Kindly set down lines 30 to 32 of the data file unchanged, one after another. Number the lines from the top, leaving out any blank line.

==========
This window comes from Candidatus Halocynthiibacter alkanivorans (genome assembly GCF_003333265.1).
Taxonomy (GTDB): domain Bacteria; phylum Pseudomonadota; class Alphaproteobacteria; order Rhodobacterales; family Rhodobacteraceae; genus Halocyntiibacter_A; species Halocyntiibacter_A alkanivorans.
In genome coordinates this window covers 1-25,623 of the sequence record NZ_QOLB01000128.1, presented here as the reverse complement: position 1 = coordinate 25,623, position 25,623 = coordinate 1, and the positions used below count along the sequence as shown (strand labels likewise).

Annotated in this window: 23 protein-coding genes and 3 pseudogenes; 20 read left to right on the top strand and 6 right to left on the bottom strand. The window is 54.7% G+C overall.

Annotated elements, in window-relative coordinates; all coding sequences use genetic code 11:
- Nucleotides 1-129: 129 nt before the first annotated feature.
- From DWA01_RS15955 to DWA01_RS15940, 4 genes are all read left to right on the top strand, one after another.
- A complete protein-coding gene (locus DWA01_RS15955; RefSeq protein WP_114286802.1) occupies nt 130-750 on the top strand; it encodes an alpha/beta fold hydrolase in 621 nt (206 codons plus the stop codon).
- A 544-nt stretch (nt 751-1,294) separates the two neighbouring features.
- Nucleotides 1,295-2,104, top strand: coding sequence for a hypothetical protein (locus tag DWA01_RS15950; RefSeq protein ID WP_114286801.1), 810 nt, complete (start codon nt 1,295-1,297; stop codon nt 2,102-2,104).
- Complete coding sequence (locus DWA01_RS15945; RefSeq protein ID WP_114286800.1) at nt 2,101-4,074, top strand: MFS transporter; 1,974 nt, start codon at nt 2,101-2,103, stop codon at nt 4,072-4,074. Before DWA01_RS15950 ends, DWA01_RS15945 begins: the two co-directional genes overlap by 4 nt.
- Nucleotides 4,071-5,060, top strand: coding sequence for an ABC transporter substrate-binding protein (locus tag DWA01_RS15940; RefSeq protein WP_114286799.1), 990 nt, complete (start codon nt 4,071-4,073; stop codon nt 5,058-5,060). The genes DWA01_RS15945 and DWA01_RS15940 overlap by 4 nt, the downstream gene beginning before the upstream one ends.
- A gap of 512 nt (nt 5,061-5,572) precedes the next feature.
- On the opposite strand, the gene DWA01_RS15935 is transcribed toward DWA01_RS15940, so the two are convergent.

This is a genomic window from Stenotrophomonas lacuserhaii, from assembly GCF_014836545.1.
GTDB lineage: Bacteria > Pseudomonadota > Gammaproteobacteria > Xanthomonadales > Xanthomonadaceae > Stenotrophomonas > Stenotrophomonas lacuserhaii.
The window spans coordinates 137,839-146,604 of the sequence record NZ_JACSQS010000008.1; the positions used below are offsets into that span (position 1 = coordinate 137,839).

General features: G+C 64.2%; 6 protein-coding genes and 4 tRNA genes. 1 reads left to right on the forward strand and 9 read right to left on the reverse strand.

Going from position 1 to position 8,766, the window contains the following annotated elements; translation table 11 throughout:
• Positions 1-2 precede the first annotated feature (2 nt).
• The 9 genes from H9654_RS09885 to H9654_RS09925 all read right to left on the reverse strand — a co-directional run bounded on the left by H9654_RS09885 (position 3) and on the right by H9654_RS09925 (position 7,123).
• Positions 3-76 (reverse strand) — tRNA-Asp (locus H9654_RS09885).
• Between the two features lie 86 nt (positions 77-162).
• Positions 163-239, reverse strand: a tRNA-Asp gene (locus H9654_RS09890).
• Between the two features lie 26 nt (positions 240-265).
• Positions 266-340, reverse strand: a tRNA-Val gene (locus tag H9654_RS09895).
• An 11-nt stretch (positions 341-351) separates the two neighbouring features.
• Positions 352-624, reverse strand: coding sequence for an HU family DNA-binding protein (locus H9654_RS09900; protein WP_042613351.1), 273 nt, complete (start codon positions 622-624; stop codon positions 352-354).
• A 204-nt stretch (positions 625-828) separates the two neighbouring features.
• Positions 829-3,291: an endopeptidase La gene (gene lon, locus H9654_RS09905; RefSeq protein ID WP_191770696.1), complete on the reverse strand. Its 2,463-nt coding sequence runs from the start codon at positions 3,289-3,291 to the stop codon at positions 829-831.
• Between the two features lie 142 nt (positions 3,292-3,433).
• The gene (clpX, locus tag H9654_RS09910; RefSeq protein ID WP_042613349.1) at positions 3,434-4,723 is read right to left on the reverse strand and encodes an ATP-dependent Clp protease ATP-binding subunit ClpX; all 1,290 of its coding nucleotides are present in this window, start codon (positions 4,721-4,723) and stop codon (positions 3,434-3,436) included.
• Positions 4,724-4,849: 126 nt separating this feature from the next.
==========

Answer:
• Positions 829-3,291: an endopeptidase La gene (gene lon, locus H9654_RS09905; RefSeq protein ID WP_191770696.1), complete on the reverse strand. Its 2,463-nt coding sequence runs from the start codon at positions 3,289-3,291 to the stop codon at positions 829-831.
• Between the two features lie 142 nt (positions 3,292-3,433).
• The gene (clpX, locus tag H9654_RS09910; RefSeq protein ID WP_042613349.1) at positions 3,434-4,723 is read right to left on the reverse strand and encodes an ATP-dependent Clp protease ATP-binding subunit ClpX; all 1,290 of its coding nucleotides are present in this window, start codon (positions 4,721-4,723) and stop codon (positions 3,434-3,436) included.